Delves (County Durham)
The village of Delves lies just to the south-east of Consett.
The earliest evidence for human activity dates to the late Neolithic or early Bronze Age - this is a carved sandstone block bearing over twenty cup and ring marks. Although it was found in Delves, the stone can now be seen in the Fulling Mill Museum of Archaeology in Durham. This may have been carved for religious purposes by the same people who made the Neolithic stone axe which was found nearby.
Despite these early remains we know little about the area until the medieval period. There was certainly a village here by the Anglo-Saxon period, as Delves comes from the Old English for 'at the ditches'. This may be because there were some early quarries or possibly a mine nearby. Delves was not the only village in the area. It is thought that there was probably another village at Knitsley - although no remains have been found.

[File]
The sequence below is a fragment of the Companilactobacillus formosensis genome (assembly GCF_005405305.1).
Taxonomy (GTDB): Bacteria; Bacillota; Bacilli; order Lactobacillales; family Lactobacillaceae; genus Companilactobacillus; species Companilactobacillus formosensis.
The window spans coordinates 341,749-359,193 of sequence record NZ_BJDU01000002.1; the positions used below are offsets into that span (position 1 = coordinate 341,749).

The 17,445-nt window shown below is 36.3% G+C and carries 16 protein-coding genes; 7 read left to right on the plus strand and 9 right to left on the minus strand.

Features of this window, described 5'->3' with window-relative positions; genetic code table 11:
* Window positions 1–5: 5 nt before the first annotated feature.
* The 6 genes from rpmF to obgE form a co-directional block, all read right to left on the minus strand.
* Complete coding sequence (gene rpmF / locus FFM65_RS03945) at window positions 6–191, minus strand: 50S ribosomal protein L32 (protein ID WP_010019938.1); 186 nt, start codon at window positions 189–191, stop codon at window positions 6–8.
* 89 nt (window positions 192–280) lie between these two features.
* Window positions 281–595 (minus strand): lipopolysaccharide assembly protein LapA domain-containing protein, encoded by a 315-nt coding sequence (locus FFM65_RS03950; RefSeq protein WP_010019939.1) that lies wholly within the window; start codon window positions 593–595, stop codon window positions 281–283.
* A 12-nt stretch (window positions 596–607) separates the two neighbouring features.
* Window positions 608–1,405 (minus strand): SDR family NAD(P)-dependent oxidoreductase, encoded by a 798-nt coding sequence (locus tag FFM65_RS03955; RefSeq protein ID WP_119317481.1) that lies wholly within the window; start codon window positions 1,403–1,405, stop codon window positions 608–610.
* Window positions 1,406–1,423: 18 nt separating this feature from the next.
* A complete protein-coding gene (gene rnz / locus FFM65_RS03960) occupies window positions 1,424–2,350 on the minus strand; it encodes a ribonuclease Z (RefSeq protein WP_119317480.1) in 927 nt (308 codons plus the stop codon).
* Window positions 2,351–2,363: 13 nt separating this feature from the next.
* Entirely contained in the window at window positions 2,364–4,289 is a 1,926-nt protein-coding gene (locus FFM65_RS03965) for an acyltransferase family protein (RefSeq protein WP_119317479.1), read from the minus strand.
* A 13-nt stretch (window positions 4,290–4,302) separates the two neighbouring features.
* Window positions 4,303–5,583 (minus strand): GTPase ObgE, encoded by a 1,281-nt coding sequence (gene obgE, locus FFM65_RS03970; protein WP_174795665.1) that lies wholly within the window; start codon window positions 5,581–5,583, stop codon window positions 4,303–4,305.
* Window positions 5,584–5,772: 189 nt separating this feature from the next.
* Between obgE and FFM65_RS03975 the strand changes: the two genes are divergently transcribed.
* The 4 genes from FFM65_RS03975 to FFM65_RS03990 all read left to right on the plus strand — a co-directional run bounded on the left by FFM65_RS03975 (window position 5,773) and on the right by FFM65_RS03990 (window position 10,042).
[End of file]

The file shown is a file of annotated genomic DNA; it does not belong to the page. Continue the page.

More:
The area was much changed in the 19th century with the growth of the coal industry, though remains of earlier buildings can be seen at Knitsley, where a number of late 18th century buildings can be seen. The main coal mine was Delves pit, which employed over 200 men and boys. A good seam of clay worked at the same time as the coal was used to make bricks. Much of the coal was turned into coke at nearby coke ovens. The growth of the collieries meant that many houses were built for the miners. Other facilities were also built, such as the miner's Welfare Hall built in 1925. Its upkeep was paid for by deductions from the miner's wages. It was given to local residents in 1979 by the National Coal Board.
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